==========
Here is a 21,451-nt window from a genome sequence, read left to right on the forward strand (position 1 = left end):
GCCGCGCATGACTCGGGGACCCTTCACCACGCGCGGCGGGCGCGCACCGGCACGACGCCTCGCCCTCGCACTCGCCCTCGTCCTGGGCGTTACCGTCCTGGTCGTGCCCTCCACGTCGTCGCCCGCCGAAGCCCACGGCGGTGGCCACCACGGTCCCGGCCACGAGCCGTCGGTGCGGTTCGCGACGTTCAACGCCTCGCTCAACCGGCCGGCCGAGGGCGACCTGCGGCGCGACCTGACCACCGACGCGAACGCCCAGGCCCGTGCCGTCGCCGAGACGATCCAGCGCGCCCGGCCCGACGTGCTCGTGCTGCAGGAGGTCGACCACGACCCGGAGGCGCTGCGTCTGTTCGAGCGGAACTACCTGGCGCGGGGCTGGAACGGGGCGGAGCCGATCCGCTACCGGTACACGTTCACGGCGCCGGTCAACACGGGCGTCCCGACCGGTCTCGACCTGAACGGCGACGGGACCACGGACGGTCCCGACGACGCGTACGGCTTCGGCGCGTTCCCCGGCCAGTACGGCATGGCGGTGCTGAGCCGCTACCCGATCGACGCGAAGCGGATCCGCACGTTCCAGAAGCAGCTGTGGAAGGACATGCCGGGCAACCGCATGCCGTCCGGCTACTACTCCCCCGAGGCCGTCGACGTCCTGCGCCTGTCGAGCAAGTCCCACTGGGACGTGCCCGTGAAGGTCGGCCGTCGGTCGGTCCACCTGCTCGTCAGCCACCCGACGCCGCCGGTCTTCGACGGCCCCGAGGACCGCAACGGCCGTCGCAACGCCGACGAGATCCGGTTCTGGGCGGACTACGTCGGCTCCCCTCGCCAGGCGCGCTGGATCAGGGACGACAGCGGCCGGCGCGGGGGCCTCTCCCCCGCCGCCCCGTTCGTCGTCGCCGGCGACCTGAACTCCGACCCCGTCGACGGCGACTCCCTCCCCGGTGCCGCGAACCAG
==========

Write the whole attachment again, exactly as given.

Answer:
Here is a 21,451-nt window from a genome sequence, read left to right on the forward strand (position 1 = left end):
GCCGCGCATGACTCGGGGACCCTTCACCACGCGCGGCGGGCGCGCACCGGCACGACGCCTCGCCCTCGCACTCGCCCTCGTCCTGGGCGTTACCGTCCTGGTCGTGCCCTCCACGTCGTCGCCCGCCGAAGCCCACGGCGGTGGCCACCACGGTCCCGGCCACGAGCCGTCGGTGCGGTTCGCGACGTTCAACGCCTCGCTCAACCGGCCGGCCGAGGGCGACCTGCGGCGCGACCTGACCACCGACGCGAACGCCCAGGCCCGTGCCGTCGCCGAGACGATCCAGCGCGCCCGGCCCGACGTGCTCGTGCTGCAGGAGGTCGACCACGACCCGGAGGCGCTGCGTCTGTTCGAGCGGAACTACCTGGCGCGGGGCTGGAACGGGGCGGAGCCGATCCGCTACCGGTACACGTTCACGGCGCCGGTCAACACGGGCGTCCCGACCGGTCTCGACCTGAACGGCGACGGGACCACGGACGGTCCCGACGACGCGTACGGCTTCGGCGCGTTCCCCGGCCAGTACGGCATGGCGGTGCTGAGCCGCTACCCGATCGACGCGAAGCGGATCCGCACGTTCCAGAAGCAGCTGTGGAAGGACATGCCGGGCAACCGCATGCCGTCCGGCTACTACTCCCCCGAGGCCGTCGACGTCCTGCGCCTGTCGAGCAAGTCCCACTGGGACGTGCCCGTGAAGGTCGGCCGTCGGTCGGTCCACCTGCTCGTCAGCCACCCGACGCCGCCGGTCTTCGACGGCCCCGAGGACCGCAACGGCCGTCGCAACGCCGACGAGATCCGGTTCTGGGCGGACTACGTCGGCTCCCCTCGCCAGGCGCGCTGGATCAGGGACGACAGCGGCCGGCGCGGGGGCCTCTCCCCCGCCGCCCCGTTCGTCGTCGCCGGCGACCTGAACTCCGACCCCGTCGACGGCGACTCCCTCCCCGGTGCCGCGAACCAG